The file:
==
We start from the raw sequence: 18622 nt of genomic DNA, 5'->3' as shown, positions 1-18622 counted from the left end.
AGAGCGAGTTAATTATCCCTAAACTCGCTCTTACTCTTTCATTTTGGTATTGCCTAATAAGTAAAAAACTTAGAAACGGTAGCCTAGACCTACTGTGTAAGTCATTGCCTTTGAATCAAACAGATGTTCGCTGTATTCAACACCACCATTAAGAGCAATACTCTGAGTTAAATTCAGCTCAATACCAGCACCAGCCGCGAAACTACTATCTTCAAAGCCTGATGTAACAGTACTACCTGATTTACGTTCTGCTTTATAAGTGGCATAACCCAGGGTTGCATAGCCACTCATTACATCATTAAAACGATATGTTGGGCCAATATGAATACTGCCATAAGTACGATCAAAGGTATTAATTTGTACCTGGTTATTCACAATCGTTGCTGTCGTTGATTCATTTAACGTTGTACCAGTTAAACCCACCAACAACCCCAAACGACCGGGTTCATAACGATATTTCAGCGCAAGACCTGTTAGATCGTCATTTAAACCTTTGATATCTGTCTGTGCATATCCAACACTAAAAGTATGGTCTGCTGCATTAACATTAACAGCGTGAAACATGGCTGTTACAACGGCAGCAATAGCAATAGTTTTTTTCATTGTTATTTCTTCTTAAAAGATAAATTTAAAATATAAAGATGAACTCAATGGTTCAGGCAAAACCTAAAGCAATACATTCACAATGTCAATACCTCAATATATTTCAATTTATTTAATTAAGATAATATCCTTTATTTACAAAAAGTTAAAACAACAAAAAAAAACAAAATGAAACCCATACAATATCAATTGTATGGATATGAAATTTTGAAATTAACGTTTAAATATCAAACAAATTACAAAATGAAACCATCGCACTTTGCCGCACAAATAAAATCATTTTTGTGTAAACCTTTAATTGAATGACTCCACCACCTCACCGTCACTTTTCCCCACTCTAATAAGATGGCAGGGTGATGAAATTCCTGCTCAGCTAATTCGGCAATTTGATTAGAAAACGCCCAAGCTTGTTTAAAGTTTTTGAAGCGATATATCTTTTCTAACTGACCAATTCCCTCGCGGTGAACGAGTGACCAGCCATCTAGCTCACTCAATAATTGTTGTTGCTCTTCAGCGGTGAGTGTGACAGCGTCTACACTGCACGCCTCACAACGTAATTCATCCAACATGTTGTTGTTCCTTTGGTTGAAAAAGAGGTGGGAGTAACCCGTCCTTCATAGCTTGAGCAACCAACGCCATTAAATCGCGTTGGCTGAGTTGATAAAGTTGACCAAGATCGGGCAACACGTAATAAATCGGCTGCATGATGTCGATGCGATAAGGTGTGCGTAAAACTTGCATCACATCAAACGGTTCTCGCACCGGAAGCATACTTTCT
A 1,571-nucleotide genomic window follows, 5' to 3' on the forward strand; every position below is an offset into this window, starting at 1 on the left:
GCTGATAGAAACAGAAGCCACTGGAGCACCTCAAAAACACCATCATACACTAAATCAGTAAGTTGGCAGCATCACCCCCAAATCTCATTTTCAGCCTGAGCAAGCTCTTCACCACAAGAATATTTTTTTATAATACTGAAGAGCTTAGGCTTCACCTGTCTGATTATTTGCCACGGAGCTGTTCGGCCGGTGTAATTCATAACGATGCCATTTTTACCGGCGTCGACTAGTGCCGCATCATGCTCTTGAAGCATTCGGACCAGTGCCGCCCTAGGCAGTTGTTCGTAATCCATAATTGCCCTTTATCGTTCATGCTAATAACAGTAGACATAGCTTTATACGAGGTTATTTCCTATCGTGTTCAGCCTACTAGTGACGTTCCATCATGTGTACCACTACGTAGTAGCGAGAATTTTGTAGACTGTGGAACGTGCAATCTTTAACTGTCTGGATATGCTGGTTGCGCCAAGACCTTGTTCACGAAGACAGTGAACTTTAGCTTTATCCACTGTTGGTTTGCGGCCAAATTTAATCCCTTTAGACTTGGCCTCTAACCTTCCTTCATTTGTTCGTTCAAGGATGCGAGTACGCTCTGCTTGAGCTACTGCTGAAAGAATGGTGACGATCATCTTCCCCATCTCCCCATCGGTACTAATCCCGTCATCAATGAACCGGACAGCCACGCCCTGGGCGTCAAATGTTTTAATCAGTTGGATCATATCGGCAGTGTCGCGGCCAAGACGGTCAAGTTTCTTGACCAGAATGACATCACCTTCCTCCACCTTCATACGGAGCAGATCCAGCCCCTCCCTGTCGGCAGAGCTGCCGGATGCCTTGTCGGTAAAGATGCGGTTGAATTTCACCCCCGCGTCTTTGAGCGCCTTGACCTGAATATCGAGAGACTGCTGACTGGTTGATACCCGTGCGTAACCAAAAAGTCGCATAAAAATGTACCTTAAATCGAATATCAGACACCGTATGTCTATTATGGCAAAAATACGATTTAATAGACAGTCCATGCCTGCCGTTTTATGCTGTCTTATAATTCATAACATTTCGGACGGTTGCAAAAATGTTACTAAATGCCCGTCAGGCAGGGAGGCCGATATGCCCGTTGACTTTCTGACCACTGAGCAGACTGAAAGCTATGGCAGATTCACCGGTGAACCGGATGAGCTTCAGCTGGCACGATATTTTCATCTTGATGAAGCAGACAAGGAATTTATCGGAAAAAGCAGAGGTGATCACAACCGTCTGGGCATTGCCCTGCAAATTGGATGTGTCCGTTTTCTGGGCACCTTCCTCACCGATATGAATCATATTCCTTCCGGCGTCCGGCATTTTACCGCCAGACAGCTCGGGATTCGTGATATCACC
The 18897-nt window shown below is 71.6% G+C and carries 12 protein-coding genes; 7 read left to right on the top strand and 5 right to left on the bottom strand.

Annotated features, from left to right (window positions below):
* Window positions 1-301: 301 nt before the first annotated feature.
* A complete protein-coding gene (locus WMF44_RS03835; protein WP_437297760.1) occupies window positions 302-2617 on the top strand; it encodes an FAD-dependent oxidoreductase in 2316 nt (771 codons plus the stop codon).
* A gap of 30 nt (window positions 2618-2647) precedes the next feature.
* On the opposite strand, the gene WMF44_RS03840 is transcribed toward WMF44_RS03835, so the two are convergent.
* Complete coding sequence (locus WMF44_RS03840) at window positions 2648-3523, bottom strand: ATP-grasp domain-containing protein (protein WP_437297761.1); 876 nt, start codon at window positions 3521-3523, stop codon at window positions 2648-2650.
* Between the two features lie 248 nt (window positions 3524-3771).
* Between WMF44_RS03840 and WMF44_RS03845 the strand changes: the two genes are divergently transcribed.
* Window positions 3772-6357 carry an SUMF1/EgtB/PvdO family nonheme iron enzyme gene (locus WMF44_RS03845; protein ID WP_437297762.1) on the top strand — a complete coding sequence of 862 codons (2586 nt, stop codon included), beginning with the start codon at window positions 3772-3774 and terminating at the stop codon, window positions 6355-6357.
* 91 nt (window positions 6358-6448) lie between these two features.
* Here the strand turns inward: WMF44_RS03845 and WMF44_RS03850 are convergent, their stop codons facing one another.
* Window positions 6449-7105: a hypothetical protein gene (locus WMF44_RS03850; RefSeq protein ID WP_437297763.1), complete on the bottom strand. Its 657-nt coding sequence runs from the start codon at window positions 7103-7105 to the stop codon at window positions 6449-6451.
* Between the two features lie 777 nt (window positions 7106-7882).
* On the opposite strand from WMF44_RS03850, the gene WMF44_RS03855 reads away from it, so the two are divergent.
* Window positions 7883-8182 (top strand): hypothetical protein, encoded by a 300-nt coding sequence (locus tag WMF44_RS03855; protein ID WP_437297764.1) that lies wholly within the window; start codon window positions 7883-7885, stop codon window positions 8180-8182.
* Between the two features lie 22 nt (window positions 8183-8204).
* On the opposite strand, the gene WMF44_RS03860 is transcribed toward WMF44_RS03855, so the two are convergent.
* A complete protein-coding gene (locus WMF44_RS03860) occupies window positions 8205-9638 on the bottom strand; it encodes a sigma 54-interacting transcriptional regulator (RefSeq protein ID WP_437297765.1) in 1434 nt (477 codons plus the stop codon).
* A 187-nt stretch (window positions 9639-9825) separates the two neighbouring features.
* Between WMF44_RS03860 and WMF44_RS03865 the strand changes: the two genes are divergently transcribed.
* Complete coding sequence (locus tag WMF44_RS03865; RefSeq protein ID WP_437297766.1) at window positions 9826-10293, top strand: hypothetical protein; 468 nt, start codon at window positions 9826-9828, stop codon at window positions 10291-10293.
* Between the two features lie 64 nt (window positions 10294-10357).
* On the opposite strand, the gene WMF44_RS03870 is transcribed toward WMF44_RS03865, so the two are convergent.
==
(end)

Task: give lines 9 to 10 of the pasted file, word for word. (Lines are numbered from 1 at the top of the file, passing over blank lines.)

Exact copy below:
* A gap of 30 nt (window positions 2618-2647) precedes the next feature.
* On the opposite strand, the gene WMF44_RS03840 is transcribed toward WMF44_RS03835, so the two are convergent.